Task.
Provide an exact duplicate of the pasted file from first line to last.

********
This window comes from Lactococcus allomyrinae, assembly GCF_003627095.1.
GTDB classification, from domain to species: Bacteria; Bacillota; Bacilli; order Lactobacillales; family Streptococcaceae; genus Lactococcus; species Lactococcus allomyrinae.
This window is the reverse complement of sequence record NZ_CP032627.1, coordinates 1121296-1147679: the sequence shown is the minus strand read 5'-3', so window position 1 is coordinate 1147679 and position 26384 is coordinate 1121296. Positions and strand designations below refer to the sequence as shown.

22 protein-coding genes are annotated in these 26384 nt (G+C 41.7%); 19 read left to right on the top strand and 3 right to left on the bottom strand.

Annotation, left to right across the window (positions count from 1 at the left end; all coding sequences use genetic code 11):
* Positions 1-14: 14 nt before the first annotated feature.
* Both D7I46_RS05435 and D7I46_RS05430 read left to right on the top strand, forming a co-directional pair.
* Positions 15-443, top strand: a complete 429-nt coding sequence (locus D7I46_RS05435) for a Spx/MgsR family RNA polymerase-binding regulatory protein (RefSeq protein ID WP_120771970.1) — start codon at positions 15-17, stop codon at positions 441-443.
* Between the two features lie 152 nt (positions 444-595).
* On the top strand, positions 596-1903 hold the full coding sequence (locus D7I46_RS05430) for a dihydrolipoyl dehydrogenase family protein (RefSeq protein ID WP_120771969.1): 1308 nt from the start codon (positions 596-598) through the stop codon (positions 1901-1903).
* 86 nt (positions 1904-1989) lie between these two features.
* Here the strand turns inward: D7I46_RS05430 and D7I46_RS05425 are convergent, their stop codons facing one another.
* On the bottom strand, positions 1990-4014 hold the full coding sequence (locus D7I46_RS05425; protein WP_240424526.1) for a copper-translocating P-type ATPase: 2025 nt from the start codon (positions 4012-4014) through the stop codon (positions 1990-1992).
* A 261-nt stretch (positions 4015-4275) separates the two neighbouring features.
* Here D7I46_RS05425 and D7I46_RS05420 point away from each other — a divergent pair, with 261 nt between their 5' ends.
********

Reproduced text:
This window comes from Lactococcus allomyrinae, assembly GCF_003627095.1.
GTDB classification, from domain to species: Bacteria; Bacillota; Bacilli; order Lactobacillales; family Streptococcaceae; genus Lactococcus; species Lactococcus allomyrinae.
This window is the reverse complement of sequence record NZ_CP032627.1, coordinates 1121296-1147679: the sequence shown is the minus strand read 5'-3', so window position 1 is coordinate 1147679 and position 26384 is coordinate 1121296. Positions and strand designations below refer to the sequence as shown.

22 protein-coding genes are annotated in these 26384 nt (G+C 41.7%); 19 read left to right on the top strand and 3 right to left on the bottom strand.

Annotation, left to right across the window (positions count from 1 at the left end; all coding sequences use genetic code 11):
* Positions 1-14: 14 nt before the first annotated feature.
* Both D7I46_RS05435 and D7I46_RS05430 read left to right on the top strand, forming a co-directional pair.
* Positions 15-443, top strand: a complete 429-nt coding sequence (locus D7I46_RS05435) for a Spx/MgsR family RNA polymerase-binding regulatory protein (RefSeq protein ID WP_120771970.1) — start codon at positions 15-17, stop codon at positions 441-443.
* Between the two features lie 152 nt (positions 444-595).
* On the top strand, positions 596-1903 hold the full coding sequence (locus D7I46_RS05430) for a dihydrolipoyl dehydrogenase family protein (RefSeq protein ID WP_120771969.1): 1308 nt from the start codon (positions 596-598) through the stop codon (positions 1901-1903).
* 86 nt (positions 1904-1989) lie between these two features.
* Here the strand turns inward: D7I46_RS05430 and D7I46_RS05425 are convergent, their stop codons facing one another.
* On the bottom strand, positions 1990-4014 hold the full coding sequence (locus D7I46_RS05425; protein WP_240424526.1) for a copper-translocating P-type ATPase: 2025 nt from the start codon (positions 4012-4014) through the stop codon (positions 1990-1992).
* A 261-nt stretch (positions 4015-4275) separates the two neighbouring features.
* Here D7I46_RS05425 and D7I46_RS05420 point away from each other — a divergent pair, with 261 nt between their 5' ends.